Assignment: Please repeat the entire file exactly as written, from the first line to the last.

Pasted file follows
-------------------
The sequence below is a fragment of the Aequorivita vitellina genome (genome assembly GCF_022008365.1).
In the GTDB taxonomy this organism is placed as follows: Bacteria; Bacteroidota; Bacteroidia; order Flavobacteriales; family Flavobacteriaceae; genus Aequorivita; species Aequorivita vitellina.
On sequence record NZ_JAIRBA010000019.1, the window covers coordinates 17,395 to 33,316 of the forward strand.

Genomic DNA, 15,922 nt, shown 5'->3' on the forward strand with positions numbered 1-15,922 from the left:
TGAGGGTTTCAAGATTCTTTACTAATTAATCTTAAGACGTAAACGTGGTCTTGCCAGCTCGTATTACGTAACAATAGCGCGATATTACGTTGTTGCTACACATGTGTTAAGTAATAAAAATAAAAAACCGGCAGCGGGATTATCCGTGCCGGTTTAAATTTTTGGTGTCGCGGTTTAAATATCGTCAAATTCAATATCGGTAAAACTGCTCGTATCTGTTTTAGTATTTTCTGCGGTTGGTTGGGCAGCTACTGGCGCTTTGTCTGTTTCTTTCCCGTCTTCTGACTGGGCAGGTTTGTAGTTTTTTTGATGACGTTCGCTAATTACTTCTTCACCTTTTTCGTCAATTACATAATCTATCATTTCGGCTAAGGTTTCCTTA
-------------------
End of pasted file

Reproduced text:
The sequence below is a fragment of the Aequorivita vitellina genome (genome assembly GCF_022008365.1).
In the GTDB taxonomy this organism is placed as follows: Bacteria; Bacteroidota; Bacteroidia; order Flavobacteriales; family Flavobacteriaceae; genus Aequorivita; species Aequorivita vitellina.
On sequence record NZ_JAIRBA010000019.1, the window covers coordinates 17,395 to 33,316 of the forward strand.

Genomic DNA, 15,922 nt, shown 5'->3' on the forward strand with positions numbered 1-15,922 from the left:
TGAGGGTTTCAAGATTCTTTACTAATTAATCTTAAGACGTAAACGTGGTCTTGCCAGCTCGTATTACGTAACAATAGCGCGATATTACGTTGTTGCTACACATGTGTTAAGTAATAAAAATAAAAAACCGGCAGCGGGATTATCCGTGCCGGTTTAAATTTTTGGTGTCGCGGTTTAAATATCGTCAAATTCAATATCGGTAAAACTGCTCGTATCTGTTTTAGTATTTTCTGCGGTTGGTTGGGCAGCTACTGGCGCTTTGTCTGTTTCTTTCCCGTCTTCTGACTGGGCAGGTTTGTAGTTTTTTTGATGACGTTCGCTAATTACTTCTTCACCTTTTTCGTCAATTACATAATCTATCATTTCGGCTAAGGTTTCCTTA